Michelle looks great in indigo in your avatar.
Michelle looks great in indigo in your avatar.
Going off into a tangent here, but fabrics can't be dyed with blue indigo. They have to be turned into something called leuco indigo first. The fabrics turn blue when washed with water and are allowed to react with the oxygen in the air.
Yes, I know, it's very interesting.
Sheesh. Why do some people feel the need to read too much from people's reactions and body language and assume the worst? Like Yuna's tears, for instance. They're saying it's gotta be because she got silver or was second to Miki. Puhlease....
I think YuNa wears black because she looks good in it. I wish Miki Ando would wear simple black costumes sometimes. I've seen videos of her in black practice clothes, and she looks sophisticated and beautiful. YuNa looks, as the thread title says, enigmatic--a gorgeous lady of mystery. I notice people who look impressive in black because I look awful in it--washed out and as if I've given up on life--and I never wear it. Not even black velvet.
Probably what Olympia said... she just looks really good in black especially when it's contrasted against her skin which I've heard referred to as like a porcelain doll's. :3 I personally also think love sleeves work beautifully on her, serving to just further accentuate her long graceful arms
Instead of trying to get more color on me, I just put more color in my clothing. When I want to see people looking dramatically good in black, I look at skaters like YuNa. Porcelain skin, indeed!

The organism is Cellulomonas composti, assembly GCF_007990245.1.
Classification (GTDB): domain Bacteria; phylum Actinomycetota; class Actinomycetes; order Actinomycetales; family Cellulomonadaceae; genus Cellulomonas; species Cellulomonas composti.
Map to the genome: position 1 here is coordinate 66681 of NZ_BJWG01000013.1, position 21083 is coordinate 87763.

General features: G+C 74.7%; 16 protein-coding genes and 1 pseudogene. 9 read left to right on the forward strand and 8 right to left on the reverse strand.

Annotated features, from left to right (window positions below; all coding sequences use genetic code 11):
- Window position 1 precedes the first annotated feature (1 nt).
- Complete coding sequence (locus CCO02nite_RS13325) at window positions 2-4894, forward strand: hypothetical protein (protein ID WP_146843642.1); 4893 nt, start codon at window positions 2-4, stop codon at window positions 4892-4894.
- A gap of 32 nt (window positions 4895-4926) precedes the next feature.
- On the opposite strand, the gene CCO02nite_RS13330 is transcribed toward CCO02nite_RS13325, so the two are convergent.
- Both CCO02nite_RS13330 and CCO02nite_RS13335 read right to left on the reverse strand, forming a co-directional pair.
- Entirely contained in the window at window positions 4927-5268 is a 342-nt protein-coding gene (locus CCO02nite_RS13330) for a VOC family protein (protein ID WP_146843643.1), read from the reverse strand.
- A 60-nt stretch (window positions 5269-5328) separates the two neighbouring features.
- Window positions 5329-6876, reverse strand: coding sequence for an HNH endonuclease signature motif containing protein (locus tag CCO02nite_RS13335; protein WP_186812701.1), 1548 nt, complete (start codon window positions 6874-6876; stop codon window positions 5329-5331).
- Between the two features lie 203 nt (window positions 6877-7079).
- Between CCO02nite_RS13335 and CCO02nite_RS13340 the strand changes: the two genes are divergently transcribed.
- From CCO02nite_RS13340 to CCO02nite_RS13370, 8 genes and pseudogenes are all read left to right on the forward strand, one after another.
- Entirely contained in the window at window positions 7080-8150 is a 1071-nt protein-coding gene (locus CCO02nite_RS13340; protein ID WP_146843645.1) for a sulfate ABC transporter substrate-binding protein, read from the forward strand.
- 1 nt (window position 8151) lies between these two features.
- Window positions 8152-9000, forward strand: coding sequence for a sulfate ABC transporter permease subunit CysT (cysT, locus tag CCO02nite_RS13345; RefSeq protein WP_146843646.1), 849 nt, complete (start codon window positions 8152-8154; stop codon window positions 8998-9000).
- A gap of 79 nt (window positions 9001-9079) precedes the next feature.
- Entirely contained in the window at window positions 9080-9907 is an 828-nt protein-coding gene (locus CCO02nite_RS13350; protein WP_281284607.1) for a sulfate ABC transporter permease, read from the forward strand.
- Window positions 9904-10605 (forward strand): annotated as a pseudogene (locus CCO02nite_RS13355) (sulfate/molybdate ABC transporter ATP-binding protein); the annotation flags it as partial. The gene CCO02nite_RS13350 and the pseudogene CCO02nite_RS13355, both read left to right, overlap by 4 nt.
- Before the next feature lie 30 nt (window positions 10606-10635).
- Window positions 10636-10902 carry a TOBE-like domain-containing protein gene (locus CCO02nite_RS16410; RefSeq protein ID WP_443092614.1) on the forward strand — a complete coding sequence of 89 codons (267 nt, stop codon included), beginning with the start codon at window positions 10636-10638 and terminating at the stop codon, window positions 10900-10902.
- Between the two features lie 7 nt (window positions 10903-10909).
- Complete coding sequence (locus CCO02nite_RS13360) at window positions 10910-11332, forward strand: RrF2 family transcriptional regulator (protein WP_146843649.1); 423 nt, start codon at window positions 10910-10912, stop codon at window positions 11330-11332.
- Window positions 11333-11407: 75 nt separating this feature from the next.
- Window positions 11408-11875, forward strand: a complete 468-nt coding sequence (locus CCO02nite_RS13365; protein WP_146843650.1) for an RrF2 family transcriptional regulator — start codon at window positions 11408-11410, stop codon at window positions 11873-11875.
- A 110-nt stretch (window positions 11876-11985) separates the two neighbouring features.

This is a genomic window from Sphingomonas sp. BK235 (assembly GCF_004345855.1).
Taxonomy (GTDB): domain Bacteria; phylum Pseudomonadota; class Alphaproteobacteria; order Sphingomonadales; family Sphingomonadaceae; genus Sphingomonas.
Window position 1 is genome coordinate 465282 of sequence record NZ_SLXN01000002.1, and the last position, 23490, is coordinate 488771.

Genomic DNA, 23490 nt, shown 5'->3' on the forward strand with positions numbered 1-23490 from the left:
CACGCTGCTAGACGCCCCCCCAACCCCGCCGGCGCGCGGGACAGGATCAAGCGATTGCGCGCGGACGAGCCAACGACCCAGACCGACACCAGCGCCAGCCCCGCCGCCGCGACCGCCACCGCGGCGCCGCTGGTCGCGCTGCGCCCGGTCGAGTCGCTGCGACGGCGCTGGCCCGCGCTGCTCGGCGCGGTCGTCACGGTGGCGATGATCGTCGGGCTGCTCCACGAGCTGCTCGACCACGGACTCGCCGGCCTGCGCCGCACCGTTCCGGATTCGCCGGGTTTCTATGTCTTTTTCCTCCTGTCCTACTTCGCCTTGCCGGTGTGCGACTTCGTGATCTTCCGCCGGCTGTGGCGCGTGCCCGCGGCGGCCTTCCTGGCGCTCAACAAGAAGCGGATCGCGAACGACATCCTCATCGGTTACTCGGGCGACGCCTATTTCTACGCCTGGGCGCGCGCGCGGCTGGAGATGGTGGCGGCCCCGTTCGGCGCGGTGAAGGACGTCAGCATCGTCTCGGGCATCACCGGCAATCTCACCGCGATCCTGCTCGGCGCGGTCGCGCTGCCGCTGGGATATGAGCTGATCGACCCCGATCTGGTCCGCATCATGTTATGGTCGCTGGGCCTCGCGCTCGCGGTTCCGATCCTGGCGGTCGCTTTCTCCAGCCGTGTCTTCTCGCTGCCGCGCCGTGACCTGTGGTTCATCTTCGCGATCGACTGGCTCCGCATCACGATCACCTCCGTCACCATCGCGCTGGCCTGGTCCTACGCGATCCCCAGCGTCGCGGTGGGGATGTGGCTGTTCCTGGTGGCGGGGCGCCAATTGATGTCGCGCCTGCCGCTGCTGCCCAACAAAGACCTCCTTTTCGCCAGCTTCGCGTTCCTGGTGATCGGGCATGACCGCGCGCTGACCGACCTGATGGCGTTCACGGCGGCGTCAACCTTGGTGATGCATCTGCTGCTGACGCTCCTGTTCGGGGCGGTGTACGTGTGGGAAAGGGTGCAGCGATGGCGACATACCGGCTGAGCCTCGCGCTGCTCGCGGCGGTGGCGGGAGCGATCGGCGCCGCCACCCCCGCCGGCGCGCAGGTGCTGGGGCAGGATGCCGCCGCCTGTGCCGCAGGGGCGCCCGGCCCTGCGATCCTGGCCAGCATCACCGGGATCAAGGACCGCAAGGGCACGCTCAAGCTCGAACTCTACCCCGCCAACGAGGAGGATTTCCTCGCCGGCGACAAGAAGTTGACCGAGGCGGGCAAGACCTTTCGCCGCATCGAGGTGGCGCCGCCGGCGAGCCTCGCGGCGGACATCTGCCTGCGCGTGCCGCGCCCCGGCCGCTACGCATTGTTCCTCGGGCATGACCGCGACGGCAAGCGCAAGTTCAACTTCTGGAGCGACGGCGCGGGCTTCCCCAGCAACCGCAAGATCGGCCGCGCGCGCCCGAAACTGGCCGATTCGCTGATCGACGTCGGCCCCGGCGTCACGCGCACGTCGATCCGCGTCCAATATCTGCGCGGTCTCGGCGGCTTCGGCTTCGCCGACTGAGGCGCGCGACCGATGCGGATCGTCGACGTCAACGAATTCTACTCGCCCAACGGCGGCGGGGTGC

I think one thing about black as a skating costume is that it looks more adult. (Deep colors like burgundy and midnight blue have the same effect.) To me, this conveys artistic maturity and leads me to expect a smoother style, better command of technique, and deeper interpretation of the music. It's harder to imagine some coltish baby ballerina wearing black: she'd have less success carrying it off.
Hmm, added on to the second part, I'd like to say black also says something about what kind of music to expect from the skater. If I saw a skater wearing black, I'd expect powerful/intense/passionate music. Music that could seize control of an audience by itself and thus would require an even more powerful skater to dominate it. For example, Michelle's "Miraculous Mandarin" and Yu-na's "Danse Macabre" :3
And on the subject of music, I'd love to see Yu-na skate to Isle of the Dead by Rachmaninov (though of she stays competitive, after she skates Arirang to its fullest which I feel, even undercooked so to speak as it was at Worlds, has the makings of a masterpiece ala Lu Chen's "Butterfly Lovers" or Michelle's "Lyra Angelica"): http://www.youtube.com/watch?v=N10YZ2Sk3Kg (Part 2 is in the sidebar). And I'd like to see one of the Russian babies try their hands at "Marche Slave" by Tchaikovsky: http://www.youtube.com/watch?v=5poSw7tFLB4 Perhaps Elizaveta who has the regal demeanor and sense of drama to pull it off?
Last edited by Lilith11; 05-08-2011 at 10:37 AM.
I'm certainly a long time fan too as my own nickname says, well, not since 1860, of course.
After reading this thread, regarding Yuna's tears on the podium, I'd like to share some quotes from an interview she made during her show "All that Skate Spring" which was broadcasted on SBS just yesterday. In this interview, she herself explains what feelings were behind her tears. The video was kindly translated by Sundy7 @ ATY Blog and you can watch it at this link.